Winter musical performance review: Fiddler on the Roof
February 13, 2017
Homestead High’s winter musical, “Fiddler on the Roof,” was a musical masterpiece riddled with energy, meaning, and humor. The production ran from Feb. 9-11 in the newly renovated James Barr Auditorium, and the theater department should be proud to have produced such a masterpiece as the first proper show in the new space.
Immediately, I could tell that the director wanted to emphasize that the idea of theater for social justice. The program’s cover shows that all donation go to UNICEF USA, and there is even a spread in the program itself telling about the idea of theater for social justice, emphasizing the show’s relevance to modern crises worldwide, including the refugee crisis. While the mention of such poignant world problems brings a sense of melancholy pondering upon the audience, the feeling does not last for long as the show begins.
The show opens with an energetic number focused on the main topic of the story: tradition. Riddled with humorous lines and energetic dancers, the dance set a high bar for the level of performance for the rest of the show. I was happily impressed to find that the cast would indeed this level of quality for the rest of the show.
As the foundation of the story is laid out before the audience, I got a very strong sense of each of the characters, something which can be hard to find in musicals, high-school ones especially. Zach Ginkel, senior, spoke with an excellent accent and portrayed the character of Tevye perfectly. He managed to strike an equilibrium between humorous and emotional delivery. Of course, the writing of the musical was clever, but Ginkel put his own spin on the character in a way that I think rivals that of actors who are much more experienced than him.
The lead female characters were also undoubtedly sassy and bold. Romina Sapozhnikov, senior, portrayed Golde in a way that made me smile whenever she waltzed onto stage, because I knew that she was going to make me laugh. In much the same way, Yente, portrayed by Silma Berrada, junior, was truly hilarious. She portrayed a stereotypical version of a Jewish grandmother in a way that most audience members could recognize and laugh with. These two leading ladies were entertaining, and brought a joyous, playful air to a story that could otherwise be too somber.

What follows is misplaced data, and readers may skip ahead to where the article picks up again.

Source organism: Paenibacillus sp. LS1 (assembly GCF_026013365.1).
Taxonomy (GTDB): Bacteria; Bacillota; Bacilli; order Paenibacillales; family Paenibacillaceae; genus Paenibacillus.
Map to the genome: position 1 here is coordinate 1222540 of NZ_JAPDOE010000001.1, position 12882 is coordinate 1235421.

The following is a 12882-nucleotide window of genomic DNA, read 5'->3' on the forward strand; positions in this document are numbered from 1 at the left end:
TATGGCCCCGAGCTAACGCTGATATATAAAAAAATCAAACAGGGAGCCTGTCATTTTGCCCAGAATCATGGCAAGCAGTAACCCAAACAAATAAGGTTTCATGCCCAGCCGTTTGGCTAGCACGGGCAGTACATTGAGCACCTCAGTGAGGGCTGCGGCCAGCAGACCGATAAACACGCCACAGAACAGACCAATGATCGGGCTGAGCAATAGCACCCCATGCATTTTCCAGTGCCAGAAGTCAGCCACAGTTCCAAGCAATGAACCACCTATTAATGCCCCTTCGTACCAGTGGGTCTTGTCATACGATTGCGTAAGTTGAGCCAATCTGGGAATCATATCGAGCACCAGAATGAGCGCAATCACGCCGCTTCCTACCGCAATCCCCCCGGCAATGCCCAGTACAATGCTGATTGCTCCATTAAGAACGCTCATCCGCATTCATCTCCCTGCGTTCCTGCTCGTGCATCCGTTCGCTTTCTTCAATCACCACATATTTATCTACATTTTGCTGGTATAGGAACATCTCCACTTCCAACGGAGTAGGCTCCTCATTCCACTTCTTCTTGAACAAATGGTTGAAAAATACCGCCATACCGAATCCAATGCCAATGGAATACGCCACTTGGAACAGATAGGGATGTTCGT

In the end, though, a somber air did indeed permeate the show. As the members of Anatevka were forced to evacuate their small village by the ruthless Constable, modern characters join the villagers on their march out. The insinuation that these people are refugees fleeing their crumbling hometowns hits powerfully home, and I was stunned by the simple, yet profound messages that such a simple, dialogue-less scene could send. The direction of the show was really genious, and I am constantly impressed by the boundaries that Ms. Amelia Figg-Franzoi, drama teacher, pushes.
Contributing to the work as a whole, the costume and set design of the show were truly impressive. The set looked sturdy and well-made, providing just enough background to the story to make sense of the story without overpowering the actors themselves. It truly looked professional, not to mention the quick transition between scenes. Emily Eckhardt, Class of ‘16, costume designer, and her crew also did an excellent job of keeping the clothing correct to the period, and I loved the personality that each character conveyed through their outfits.
Overall, I was amazed at the skill presented by our students here at Homestead, and I can easily see why the drama department has been so successful in competition.